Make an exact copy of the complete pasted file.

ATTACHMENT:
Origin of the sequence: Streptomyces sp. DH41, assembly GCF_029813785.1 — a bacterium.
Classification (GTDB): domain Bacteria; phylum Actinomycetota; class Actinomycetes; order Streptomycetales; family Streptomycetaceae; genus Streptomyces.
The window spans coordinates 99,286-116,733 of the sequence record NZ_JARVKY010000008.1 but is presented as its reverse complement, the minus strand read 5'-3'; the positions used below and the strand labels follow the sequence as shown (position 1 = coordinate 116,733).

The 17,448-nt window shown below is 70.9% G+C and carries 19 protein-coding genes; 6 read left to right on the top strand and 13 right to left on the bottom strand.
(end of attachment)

Origin of the sequence: Streptomyces sp. DH41, assembly GCF_029813785.1 — a bacterium.
Classification (GTDB): domain Bacteria; phylum Actinomycetota; class Actinomycetes; order Streptomycetales; family Streptomycetaceae; genus Streptomyces.
The window spans coordinates 99,286-116,733 of the sequence record NZ_JARVKY010000008.1 but is presented as its reverse complement, the minus strand read 5'-3'; the positions used below and the strand labels follow the sequence as shown (position 1 = coordinate 116,733).

The 17,448-nt window shown below is 70.9% G+C and carries 19 protein-coding genes; 6 read left to right on the top strand and 13 right to left on the bottom strand.